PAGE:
While the vast majority of health executives list the patient experience as a priority, few have a plan, budget or team empowered to make improvements a reality. 707 more words
Tags » Empathy
Do you know your hospital's key drivers of the patient experience? "Understanding the Drivers of the Patient Experience" is an excellent article worth reading and re-reading. As James Merlino and Ananth Raman maintain -- and I agree -- leaders often focus on what they feel are the levers that influence the patient experience most of all. However, "to truly improve the patient experience, it is important to get the patient’s perspective." In their article, Merlino and Raman outline a few simple and extremely effective ways for hospitals to gain the patient perspective.
Most people have an innate ability to be empathetic, but organizations tend to dampen this natural instinct. While a typical customer interaction cuts across many functional groups (a single purchase, for instance, may include contact with decisions by product management, sales, marketing, accounts payable, and legal organizations), companies push employees to stay focused on their functional areas. 114 more words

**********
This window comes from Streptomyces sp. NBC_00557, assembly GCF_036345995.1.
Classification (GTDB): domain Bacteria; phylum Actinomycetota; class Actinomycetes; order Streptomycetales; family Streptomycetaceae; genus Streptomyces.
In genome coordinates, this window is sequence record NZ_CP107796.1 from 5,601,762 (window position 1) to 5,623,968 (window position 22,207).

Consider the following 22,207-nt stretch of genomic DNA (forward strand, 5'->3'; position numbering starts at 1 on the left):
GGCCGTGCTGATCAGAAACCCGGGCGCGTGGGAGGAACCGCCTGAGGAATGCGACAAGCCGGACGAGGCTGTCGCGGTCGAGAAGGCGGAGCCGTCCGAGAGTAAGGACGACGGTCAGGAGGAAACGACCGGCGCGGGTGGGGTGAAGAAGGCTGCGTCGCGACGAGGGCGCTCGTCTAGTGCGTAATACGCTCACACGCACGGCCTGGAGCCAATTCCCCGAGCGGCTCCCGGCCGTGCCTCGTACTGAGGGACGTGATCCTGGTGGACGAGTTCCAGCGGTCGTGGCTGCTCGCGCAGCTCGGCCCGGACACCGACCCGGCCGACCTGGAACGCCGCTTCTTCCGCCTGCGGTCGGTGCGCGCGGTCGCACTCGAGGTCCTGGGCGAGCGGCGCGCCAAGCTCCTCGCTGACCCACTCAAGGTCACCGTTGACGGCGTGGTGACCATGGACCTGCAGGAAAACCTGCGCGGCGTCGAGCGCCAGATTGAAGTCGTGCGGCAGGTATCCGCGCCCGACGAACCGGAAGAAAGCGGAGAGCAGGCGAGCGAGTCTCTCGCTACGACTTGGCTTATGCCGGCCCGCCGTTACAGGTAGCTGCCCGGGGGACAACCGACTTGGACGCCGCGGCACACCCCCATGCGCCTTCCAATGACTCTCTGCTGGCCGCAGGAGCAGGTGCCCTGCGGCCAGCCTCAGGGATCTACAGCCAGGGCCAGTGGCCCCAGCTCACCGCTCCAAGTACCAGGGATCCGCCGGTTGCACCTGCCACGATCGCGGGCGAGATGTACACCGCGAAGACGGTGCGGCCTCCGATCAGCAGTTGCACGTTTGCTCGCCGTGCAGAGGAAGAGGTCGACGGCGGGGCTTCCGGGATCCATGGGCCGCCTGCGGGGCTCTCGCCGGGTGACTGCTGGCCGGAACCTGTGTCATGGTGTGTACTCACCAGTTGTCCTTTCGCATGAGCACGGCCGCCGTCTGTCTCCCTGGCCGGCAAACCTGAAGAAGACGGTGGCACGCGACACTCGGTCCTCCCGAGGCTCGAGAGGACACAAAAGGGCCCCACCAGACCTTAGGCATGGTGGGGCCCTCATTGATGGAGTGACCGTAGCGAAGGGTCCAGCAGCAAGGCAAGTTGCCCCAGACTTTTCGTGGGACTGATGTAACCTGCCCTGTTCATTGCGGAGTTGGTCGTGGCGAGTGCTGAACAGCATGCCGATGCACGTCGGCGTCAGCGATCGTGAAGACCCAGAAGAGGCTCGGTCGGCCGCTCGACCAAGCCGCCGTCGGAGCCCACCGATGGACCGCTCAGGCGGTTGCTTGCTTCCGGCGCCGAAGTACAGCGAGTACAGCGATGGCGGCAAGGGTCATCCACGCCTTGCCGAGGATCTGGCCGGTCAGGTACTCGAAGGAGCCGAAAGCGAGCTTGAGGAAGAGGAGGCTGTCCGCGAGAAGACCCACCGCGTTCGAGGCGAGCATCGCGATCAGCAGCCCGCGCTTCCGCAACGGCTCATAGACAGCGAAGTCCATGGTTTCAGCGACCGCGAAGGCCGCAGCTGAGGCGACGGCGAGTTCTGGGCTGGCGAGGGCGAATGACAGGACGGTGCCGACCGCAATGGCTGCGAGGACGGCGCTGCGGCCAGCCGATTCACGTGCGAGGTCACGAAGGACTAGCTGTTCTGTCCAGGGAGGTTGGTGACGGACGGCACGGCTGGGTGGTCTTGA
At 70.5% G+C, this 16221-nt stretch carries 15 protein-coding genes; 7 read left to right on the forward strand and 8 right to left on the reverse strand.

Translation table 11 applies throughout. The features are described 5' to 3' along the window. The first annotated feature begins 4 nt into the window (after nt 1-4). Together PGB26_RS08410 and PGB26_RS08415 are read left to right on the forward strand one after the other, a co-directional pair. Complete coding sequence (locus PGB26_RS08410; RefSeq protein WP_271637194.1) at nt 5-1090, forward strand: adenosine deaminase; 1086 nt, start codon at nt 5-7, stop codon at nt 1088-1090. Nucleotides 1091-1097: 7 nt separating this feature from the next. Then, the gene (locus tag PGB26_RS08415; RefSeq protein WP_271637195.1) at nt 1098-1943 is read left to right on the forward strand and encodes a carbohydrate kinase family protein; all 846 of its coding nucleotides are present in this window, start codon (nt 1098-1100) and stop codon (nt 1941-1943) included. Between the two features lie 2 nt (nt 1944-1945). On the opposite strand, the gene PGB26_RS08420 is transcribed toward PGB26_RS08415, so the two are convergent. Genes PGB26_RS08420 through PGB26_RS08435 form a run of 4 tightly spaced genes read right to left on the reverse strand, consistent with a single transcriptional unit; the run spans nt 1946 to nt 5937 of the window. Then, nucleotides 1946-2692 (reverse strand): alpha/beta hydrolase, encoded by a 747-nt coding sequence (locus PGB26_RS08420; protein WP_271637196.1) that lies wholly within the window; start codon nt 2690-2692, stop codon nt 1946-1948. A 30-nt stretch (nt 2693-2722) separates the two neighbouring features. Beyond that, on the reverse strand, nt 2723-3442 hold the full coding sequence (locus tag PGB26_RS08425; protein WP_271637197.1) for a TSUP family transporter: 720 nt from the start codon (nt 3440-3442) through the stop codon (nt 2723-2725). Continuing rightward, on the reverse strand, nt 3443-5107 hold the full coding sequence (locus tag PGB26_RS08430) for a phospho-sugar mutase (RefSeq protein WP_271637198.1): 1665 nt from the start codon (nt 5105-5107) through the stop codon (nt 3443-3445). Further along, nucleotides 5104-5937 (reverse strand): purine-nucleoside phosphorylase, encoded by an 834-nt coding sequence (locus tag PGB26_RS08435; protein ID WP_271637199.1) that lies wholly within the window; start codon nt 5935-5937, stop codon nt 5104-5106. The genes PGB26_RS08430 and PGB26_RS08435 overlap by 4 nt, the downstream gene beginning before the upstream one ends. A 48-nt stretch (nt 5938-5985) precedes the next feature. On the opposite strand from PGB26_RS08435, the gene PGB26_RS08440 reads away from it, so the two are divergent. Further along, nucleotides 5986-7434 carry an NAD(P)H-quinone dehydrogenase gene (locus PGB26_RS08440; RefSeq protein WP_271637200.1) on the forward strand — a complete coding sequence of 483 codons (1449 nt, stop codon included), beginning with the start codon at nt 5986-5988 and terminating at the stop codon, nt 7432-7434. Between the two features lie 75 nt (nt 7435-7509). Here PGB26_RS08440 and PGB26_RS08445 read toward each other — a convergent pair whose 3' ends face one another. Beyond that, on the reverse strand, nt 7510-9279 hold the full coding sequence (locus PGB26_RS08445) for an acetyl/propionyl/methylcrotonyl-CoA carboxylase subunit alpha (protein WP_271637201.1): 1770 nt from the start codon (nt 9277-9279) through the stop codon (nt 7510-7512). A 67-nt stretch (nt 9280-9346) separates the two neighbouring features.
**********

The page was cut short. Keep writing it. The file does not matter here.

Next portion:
In his blog, "Building Organizational Empathy: Perceive-Reflect-Adjust," Bruce Temkin writes about a critical differentiating factor, namely, empathy -- one's ability to feel, understand and appreciate the experience of another. Because of the acute vulnerability associated with the majority of patient conditions and situations in healthcare, emotional intelligence of a hospital's culture and its caregivers to perceive, reflect on and adjust to the felt-experiences of patients and their family members is essential. Why? Maya Angelou once wrote, "I've learned that people will forget what you said, people will forget what you did, but people will never forget how you made them feel." Creating a signature experience for our patients and their families at its most fundamental and basic level involves understanding how a patient and/or family member feels, examining our actions and how they affect the other and quickly and effectively making the necessary changes so as to improve how the patient/family member feels.
“I now see how gifts like courage, compassion, and connection only work when they are exercised. Every day.” ~ Brene Brown